Survey after survey brings in results indicating one of the most exciting areas for revenue growth in the coming year will be done by listening to customers. The online survey side of listening is usually where most companies begin. To me, that misses the mark. To really hone-in on how your customer can help you thrive in the coming year, start with an advisory board.

Having your customers weigh in on your company strategy is one of the most valuable assets to any organization. Most executives agree with this statement, yet when it comes to getting the board off the ground, it doesn’t happen. Reasons sound like “we’re too busy to get that done this year,” to “we already know what our customers think.” This is fair – you likely have a good pulse on what your customers like and dislike about your service or product and yes, you’re busy. Who isn’t, your customers included! This is exactly when and why you need to push pause on the swirl around your work and take time to listen.

When you think about key areas where you can compete, a few come to mind:  product features, price and customer experience. You can forever be fighting the good fight on your product and service, and you can continually guess at promotions and pressure around pricing; or, you can fine tune your customer experience to keep the enhancements on the right track and your customers coming back. Companies who deeply understand what their customers want and evolve to those needs are the companies that will win.

When you think about the customer experience, think broad. The roadmap typically hits on four key phases: 

Awareness. Where they know nothing about you and then they do. You get on their radar and they begin discovering how they can progress toward working with you, or, they can begin to feel the forces that detract.

Buy. Where they have bought or signed up for your product or service. They’re in your web. You aren’t exactly sure why just yet, but you’ve got them. They continue to learn what they like about you and dislike with more certainty.

Use. Where they tried you out. This spot typically gets the most focus because, by the nature of the effort, the experience happens.

Support. Where they decide if they’ll use you a second time. Where they form an emotional attraction, indifference or resistance to working with your company again.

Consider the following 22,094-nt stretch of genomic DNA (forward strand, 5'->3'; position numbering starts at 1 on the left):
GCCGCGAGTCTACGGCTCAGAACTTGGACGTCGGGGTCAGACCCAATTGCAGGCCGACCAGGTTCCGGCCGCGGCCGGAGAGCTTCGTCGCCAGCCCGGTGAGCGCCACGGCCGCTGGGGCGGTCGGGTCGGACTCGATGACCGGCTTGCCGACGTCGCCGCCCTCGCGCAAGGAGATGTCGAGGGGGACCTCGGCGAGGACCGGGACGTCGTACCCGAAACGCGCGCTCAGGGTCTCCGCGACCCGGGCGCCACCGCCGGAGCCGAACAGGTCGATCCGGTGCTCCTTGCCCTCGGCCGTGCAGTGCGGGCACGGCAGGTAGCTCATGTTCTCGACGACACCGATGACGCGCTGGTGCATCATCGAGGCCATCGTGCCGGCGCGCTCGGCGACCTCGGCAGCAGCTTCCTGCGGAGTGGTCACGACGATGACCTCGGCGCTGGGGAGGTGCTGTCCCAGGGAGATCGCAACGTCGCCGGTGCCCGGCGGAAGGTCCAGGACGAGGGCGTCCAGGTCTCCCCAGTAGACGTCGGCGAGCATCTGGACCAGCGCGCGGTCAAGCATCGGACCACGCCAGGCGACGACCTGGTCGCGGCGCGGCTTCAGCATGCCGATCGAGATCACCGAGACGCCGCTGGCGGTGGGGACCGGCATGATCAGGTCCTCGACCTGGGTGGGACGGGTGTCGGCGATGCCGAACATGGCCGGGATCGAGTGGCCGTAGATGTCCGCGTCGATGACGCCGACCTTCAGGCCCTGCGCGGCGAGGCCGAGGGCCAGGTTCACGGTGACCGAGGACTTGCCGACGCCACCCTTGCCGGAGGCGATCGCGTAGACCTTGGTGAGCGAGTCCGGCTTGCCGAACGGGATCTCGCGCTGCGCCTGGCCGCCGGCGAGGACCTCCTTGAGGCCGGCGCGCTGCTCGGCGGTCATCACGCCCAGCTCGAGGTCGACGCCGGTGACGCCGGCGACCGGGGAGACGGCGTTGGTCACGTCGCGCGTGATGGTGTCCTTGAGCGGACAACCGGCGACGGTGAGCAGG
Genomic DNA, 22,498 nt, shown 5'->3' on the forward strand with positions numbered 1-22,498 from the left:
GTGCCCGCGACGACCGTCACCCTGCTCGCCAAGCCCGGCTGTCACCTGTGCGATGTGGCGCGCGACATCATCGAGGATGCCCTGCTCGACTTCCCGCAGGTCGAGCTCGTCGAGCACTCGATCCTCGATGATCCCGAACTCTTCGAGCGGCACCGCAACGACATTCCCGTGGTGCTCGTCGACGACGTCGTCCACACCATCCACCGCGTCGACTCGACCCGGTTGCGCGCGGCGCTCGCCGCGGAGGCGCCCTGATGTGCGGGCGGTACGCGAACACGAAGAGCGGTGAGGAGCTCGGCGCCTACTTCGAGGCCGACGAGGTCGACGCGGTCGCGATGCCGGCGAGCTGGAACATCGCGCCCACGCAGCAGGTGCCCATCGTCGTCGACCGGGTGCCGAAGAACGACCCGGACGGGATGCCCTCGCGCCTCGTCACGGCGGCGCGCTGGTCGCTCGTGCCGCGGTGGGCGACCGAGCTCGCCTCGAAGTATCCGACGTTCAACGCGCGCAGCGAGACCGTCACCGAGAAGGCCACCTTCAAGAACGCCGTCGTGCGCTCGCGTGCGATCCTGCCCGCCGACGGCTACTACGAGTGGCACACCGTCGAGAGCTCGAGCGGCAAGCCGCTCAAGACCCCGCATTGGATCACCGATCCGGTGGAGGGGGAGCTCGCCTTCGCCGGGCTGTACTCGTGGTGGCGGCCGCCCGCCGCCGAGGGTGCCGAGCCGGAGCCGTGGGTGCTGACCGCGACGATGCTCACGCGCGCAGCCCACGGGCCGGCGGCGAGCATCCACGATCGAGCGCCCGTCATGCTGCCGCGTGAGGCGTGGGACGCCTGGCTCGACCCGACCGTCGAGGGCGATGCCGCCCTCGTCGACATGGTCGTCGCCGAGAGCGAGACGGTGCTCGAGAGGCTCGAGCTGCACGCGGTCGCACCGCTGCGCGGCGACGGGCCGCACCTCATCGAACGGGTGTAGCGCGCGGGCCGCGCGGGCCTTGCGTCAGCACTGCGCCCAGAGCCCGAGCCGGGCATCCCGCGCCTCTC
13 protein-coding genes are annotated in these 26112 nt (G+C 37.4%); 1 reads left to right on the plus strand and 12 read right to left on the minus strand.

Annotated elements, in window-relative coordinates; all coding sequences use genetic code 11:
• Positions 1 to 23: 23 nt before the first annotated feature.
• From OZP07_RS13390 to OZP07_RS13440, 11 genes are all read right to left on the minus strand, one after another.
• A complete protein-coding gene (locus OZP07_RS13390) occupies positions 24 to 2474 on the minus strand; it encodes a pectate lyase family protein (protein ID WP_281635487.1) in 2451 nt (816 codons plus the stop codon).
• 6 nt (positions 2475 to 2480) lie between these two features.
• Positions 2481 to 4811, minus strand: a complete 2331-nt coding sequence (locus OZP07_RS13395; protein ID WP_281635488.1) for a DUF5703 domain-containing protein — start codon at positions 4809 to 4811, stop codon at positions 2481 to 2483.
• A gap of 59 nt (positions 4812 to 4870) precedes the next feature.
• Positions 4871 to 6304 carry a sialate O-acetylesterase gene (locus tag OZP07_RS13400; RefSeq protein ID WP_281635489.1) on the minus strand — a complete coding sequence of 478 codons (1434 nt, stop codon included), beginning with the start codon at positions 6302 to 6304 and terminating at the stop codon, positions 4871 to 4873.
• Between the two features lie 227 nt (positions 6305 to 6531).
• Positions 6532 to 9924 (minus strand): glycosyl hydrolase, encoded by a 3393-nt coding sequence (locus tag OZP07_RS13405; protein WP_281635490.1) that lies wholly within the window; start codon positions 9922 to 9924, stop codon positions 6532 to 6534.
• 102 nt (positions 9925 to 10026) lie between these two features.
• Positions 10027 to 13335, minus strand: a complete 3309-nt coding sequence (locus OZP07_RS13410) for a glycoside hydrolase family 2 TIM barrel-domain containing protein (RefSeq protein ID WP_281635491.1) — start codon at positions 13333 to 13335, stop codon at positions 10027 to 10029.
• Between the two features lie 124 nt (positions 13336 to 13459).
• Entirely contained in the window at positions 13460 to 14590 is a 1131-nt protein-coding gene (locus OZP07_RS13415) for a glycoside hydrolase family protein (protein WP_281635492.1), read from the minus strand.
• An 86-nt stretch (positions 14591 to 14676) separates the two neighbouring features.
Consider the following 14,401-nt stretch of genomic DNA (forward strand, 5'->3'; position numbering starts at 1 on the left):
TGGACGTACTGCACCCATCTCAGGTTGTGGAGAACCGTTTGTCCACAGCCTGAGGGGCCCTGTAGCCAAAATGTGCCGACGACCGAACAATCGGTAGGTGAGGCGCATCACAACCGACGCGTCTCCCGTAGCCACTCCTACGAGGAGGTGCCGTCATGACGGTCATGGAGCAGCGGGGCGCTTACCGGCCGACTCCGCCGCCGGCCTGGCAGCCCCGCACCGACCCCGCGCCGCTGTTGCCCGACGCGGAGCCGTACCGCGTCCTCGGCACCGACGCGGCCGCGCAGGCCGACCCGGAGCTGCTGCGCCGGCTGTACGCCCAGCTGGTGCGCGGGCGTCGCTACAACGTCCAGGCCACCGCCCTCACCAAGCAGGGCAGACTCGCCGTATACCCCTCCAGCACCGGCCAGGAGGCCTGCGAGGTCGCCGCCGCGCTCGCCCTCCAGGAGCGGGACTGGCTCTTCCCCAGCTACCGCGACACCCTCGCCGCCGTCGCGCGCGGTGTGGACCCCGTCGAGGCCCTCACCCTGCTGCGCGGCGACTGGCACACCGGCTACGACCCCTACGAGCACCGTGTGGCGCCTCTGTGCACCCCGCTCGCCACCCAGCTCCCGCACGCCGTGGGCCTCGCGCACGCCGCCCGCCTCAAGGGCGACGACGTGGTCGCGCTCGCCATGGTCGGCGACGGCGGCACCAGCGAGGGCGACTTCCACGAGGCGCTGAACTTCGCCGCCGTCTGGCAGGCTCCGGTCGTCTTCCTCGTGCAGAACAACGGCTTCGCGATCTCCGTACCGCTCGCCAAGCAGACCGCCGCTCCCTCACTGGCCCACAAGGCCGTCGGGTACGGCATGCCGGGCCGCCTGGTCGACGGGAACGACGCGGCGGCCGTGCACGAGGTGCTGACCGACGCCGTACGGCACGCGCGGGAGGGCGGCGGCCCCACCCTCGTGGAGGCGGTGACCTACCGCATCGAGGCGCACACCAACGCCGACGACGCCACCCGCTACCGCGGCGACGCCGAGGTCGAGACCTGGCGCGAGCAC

Creating a Customer Advisory Board allows you to review, evaluate and hear feedback on each area above as well as learn about touch points that helped seal or break their overall experience. As added value, I like to also use an advisory board to learn about other themes in the industry my customers know about that maybe I don’t. I want to hear direct feedback on where we see our company going in the future and if we are aligned on our customer’s needs. Here is a suggested flow to structuring an advisory board agenda:

Bring your customers in the night before and treat them to a dinner and/or an event that’s social. This gets your group talking and feeling comfortable so they bring that feeling to tomorrow’s meeting. Remember, you want them talking and sharing their perspective and opinions. For most individuals, this means they need to feel relaxed and safe before they share.

Start the meeting the next morning with an ice breaker and introductions. Make it fun. I’ve heard “that’s cheesy” more than once to some of my ice breakers but they really work to break down the screens we can often put around ourselves in a meeting setting. You’ll also want to set ground rules here as you see fit based on the level of privacy on the conversation and data shared.

Start an open dialog about your industry. Ask participants about the themes and data they see and share what your company is seeing based on your data. The sharing back is important here; do not simply spend the day taking. Sharing what you see helps show your leadership in the industry and build loyalty among your participants.

Consider if a deep dive topic fits your audience and how best to execute the topic. Building in exercises where your group needs to collaborate together in smaller groups can be a good way to get people together and building around the topic.

Talk about the future and your strategic direction. What’s relevant and what needs adjusted? Where is your customer base going to find the most value? Ask, ask, ask. If your organization is product heavy, show the roadmap and get feedback to what’s coming.

Wrap up and talk about next steps. Usually, there will be action items out of this group for follow up. You’ll want to recognize those steps and get them in motion as quickly as possible. More reasons to stay in touch with your best customers!

When done well, an advisory board can help guide your company, place priority on your marketing efforts and build a loyal customer base. Making the time to do those three things should be vital in your planning, even when you’re too busy.

Raquel Richardson is a practice lead with Centric Consulting.

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